This time we bring on Peter Cole, a historian at Western Illinois University, to talk about his new book Dockworker Power: Race and Activism in Durban and the San Francisco Bay Area. We discuss the fascinating history of militant dockworker labor unions in the U.S. and South Africa, and how they have pushed for a truly international and egalitarian politics.

(Unfortunately due to a technical glitch, Peter has a bit of reverb going on. Just pretend as if he's presenting in Carnegie Hall.)

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For the second episode in our Black History Month series, we look at W.E.B. Du Bois, and especially his groundbreaking history of Reconstruction.

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This time we bring on Patrick Iber, a historian specializing in Latin America. We discuss the dismal internal situation in Venezuela, Trump's proposed imperialist aggression, and how the American left should think about it all. It's a tricky but still worthwhile topic.

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Here's an excerpt of our latest bonus episode, available now on Patreon!

 

 

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This time we have on Vanessa Bee, a writer, editor, and podcaster for Current Affairs. We discuss the contrasting perspectives of the nature of white privilege with Martin Luther King, Jr and James Baldwin on one side, and Ta-Nehisi Coates on the other. Then we turn to the presidential candidacy of Kamala Harris, and her checkered record as both a fierce prosecutor of small-time criminals (even the parents of truant children) -- but who somehow lost her crusading spirit when it came to Trump Treasury Secretary Steven Mnuchin's foreclosure fraud business.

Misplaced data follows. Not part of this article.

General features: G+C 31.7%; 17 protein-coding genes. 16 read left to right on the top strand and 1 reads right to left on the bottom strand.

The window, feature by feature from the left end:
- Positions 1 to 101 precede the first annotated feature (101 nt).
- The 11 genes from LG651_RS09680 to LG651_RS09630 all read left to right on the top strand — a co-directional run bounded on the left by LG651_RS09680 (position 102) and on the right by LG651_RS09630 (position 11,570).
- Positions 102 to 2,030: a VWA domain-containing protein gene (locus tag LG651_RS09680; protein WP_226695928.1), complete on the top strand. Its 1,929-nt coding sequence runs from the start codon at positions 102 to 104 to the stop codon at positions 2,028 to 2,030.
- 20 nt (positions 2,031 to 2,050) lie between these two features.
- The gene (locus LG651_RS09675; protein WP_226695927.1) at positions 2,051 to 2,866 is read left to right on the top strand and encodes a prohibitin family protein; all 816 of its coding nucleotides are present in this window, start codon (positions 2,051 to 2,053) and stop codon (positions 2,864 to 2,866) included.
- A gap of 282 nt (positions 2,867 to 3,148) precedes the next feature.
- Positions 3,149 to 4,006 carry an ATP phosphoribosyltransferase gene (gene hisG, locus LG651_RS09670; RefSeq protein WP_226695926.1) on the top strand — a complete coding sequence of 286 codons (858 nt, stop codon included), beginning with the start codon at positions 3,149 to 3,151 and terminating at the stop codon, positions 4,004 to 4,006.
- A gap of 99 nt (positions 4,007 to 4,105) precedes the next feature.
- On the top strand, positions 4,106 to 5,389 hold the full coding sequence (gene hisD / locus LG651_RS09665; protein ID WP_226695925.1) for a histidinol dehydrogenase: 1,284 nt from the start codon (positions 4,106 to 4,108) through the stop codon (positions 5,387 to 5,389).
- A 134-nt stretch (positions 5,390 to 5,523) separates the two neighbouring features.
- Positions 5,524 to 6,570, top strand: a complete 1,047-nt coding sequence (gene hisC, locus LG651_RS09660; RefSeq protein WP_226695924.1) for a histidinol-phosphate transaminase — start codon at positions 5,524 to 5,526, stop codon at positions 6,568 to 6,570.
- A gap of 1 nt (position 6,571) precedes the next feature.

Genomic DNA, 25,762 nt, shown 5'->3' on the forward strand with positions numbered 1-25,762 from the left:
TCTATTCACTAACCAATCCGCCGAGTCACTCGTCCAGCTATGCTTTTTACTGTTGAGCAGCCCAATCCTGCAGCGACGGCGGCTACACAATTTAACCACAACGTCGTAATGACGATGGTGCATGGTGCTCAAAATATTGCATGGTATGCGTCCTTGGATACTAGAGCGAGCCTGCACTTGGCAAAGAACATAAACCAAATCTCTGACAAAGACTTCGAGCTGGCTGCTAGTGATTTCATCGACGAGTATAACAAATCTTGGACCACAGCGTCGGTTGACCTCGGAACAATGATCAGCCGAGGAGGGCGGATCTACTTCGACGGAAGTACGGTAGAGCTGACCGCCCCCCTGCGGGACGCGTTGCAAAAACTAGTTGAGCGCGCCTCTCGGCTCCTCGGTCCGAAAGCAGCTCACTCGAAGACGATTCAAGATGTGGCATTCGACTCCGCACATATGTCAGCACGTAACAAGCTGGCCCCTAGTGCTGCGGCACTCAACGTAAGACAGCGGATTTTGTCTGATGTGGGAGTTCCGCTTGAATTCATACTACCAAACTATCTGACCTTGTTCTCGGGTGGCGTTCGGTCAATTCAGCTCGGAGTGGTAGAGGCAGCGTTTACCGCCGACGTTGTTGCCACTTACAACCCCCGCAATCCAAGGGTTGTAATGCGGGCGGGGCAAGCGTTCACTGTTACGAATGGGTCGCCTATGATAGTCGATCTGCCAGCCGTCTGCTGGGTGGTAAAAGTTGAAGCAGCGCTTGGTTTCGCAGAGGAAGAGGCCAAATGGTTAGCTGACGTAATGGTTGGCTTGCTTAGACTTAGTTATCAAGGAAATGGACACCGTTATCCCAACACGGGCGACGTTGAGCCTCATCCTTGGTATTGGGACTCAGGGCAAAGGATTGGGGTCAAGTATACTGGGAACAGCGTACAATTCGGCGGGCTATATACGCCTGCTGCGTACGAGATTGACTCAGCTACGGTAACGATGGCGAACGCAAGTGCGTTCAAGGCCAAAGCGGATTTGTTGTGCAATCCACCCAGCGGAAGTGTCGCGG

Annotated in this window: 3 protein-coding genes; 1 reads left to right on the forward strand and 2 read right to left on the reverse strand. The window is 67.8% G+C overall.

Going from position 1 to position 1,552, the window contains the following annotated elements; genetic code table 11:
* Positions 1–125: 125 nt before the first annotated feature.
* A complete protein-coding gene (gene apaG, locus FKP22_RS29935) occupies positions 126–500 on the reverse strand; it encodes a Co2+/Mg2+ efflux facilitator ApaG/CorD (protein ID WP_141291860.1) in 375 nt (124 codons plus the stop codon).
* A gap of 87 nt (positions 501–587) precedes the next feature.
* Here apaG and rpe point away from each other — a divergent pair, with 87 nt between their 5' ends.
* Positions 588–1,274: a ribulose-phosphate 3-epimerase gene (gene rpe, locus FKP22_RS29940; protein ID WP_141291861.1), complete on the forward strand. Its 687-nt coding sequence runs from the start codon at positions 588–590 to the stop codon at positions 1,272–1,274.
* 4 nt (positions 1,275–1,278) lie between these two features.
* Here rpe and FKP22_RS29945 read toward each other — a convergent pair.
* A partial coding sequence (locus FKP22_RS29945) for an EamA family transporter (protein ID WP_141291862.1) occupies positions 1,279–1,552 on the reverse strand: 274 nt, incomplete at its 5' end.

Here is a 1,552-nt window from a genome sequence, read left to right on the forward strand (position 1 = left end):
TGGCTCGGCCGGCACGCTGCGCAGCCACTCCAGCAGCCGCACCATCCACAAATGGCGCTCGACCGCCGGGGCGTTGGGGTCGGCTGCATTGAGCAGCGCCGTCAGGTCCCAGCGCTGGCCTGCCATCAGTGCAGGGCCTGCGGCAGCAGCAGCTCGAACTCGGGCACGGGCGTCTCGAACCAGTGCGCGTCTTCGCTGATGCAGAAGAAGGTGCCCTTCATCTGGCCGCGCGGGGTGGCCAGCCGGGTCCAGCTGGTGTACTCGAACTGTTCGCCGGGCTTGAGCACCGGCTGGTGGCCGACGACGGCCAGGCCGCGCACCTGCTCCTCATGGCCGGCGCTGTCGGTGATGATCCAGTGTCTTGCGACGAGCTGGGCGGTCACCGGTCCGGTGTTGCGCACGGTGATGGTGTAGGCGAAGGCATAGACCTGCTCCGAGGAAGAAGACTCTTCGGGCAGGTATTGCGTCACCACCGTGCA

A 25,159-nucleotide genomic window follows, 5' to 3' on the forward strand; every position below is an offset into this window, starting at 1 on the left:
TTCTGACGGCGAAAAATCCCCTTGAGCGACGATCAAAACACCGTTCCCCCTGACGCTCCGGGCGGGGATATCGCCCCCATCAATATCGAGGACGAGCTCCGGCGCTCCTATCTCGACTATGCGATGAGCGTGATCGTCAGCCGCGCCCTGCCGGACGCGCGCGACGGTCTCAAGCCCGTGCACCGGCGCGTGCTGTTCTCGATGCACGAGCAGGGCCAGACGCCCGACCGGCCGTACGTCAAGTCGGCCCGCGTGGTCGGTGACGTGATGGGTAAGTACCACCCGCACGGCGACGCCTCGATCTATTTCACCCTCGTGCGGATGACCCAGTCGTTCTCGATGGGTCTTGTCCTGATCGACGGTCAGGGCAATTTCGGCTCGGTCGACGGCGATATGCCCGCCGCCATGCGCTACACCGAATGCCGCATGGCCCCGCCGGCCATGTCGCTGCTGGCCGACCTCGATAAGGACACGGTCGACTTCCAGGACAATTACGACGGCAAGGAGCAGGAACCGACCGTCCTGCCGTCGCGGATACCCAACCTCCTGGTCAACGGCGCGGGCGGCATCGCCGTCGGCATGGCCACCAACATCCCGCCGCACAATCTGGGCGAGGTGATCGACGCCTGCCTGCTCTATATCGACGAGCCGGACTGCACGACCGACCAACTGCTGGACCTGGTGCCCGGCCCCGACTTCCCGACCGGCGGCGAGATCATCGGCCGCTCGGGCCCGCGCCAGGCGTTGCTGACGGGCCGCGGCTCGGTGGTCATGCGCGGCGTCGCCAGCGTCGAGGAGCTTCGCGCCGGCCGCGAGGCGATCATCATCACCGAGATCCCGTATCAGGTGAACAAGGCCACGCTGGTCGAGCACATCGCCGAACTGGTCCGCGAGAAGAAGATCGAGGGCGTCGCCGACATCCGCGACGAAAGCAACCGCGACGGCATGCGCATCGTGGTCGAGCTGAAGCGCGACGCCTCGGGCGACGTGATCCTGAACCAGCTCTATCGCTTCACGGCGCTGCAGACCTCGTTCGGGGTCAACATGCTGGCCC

The Current Affairs crew is doing a live show this weekend in Washington DC, you can find details here!

Apologies for being a bit behind schedule this time, we had to arrange this interview a bit later than usual. Onward!

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Here's a quick excerpt of our latest bonus episode, available right now on Patreon!

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This time we talk to longtime Democratic Party activist, political writer, and current congressional staffer Dante Atkins. We discuss the evolution of the party's internal thinking, how it actually functions on the inside, whether or not the new crop of Democratic lefty freshmen are learning the ins and outs of congressional procedure. He also teaches us how to speak the first line of the Odyssey in ancient Greek!

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In this episode we discuss how profitable America's imperial machinery really is for the average American schlub (using import statistics from the Federal Reserve and the Census, h/t Matt Bruenig), related articles on the myth of the labor aristocracy, and finally AOC's amusing tax policy weekend.

 

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In our holiday special, we delve into Judith Butler's Adorno Prize Lecture from September 11, 2012 entitled "Can One Lead a Good Life in a Bad Life?" as a framework for better understanding the significance and political function of social movements such as the Yellow Vests, #BlackLivesMatter, and Occupy.  

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In this episode, we bring back world champion guest Jeff Spross to discuss Ross Douthat's argument against meritocracy, Bernard Yack's review of Bernard Manin's book The Principles of Representative Government, and finally Helen Andrews' case for aristocracy.

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